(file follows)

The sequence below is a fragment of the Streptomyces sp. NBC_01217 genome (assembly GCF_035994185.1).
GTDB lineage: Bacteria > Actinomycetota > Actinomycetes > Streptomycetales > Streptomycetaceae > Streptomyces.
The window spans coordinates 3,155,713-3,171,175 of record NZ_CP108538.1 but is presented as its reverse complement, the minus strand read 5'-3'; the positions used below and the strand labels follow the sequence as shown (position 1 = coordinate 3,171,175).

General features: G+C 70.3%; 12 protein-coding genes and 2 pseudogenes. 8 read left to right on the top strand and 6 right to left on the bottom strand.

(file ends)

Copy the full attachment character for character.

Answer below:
The sequence below is a fragment of the Streptomyces sp. NBC_01217 genome (assembly GCF_035994185.1).
GTDB lineage: Bacteria > Actinomycetota > Actinomycetes > Streptomycetales > Streptomycetaceae > Streptomyces.
The window spans coordinates 3,155,713-3,171,175 of record NZ_CP108538.1 but is presented as its reverse complement, the minus strand read 5'-3'; the positions used below and the strand labels follow the sequence as shown (position 1 = coordinate 3,171,175).

General features: G+C 70.3%; 12 protein-coding genes and 2 pseudogenes. 8 read left to right on the top strand and 6 right to left on the bottom strand.